One of the most famous stackoverflow questions is why sorting a sorted array is so fast; and the answer is because of branch prediction.

Will the application of Intel's and Microsoft spectre fixes effectively nullify the answer given in this question on the affected processors (older generation Intel processors, AMD Ryzen, and ARM)?


No, the key to Spectre is forcing mis-prediction of indirect branches, because they can jump to any address. It's non-trivial to find a sequence of instructions that loads secret data you want, and then makes another data-dependent load with the secret as an array index.

To attack a regular taken / not-taken conditional branch (like you'd find in a sort function, or that conditional in the loop over a sorted or not-sorted array), you'd need to find a case where executing the "wrong" side of a branch (maybe the wrong side of an if/else in the source) would do something useful when it runs with the "wrong" values in registers. It's plausible1, but unlikely, so most defenses against Spectre will only worry about indirect branches.

Hardware fixes for Spectre will have to be more subtle than "turn off branch prediction" (i.e. stall the pipeline at every conditional branch). That would probably reduce performance by an order of magnitude in a lot of code, and is far too high to be an acceptable defense against a local information leak (which can lead to privilege escalation).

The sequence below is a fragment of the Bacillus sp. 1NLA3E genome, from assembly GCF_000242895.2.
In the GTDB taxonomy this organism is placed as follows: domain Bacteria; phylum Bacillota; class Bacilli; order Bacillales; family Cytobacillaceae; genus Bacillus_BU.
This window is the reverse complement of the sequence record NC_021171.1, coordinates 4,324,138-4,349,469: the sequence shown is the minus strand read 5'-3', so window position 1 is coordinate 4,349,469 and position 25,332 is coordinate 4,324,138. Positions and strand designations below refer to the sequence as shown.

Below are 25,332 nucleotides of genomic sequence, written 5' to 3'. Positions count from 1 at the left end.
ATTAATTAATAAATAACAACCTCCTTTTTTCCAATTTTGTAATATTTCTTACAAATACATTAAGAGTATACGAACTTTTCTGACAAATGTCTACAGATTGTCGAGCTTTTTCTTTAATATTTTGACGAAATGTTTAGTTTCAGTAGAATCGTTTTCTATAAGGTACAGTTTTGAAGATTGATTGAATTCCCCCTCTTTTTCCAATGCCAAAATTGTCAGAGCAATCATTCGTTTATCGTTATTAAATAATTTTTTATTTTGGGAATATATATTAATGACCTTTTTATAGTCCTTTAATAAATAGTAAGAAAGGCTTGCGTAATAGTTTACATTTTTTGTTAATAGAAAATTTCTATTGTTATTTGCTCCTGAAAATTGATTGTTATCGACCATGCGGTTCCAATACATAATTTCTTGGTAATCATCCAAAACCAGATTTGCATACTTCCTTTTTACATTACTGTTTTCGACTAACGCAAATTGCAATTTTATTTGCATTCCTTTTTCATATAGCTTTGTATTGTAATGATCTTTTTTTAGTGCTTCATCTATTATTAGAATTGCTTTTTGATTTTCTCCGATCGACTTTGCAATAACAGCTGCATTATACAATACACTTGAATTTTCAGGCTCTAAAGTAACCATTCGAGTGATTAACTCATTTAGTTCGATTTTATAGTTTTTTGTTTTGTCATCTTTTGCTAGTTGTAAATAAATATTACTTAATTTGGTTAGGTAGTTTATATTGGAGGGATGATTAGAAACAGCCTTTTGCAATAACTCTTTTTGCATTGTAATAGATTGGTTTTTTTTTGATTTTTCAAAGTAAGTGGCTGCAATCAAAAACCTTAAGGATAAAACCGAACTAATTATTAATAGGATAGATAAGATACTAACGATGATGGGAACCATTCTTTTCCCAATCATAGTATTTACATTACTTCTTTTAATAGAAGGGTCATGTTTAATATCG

Even turning off prediction for only indirect branches (but not regular conditional branches) may be too expensive for most user-space code, because every shared library / DLL function call goes through an indirect branch in the normal software ecosystem on mainstream OSes (Linux, OS X, Windows).

The Linux kernel is experimenting with a retpoline to defeat indirect-branch prediction for indirect branches inside the kernel. I'm not sure it's enabled by default, though, even in kernels that enable the Meltdown workaround (KPTI).


  1. Sometimes the wrong case of a switch could do something totally inappropriate (e.g. in an interpreter), and if the switch was compiled with nested branches rather than a single indirect branch then you might be able to attack it. (Compilers often use a table of branch targets for switch, but when the cases are sparse it's not always possible. e.g. case 10 / case 100 / case 1000 / default would need a 990-entry array with only 3 used values.)

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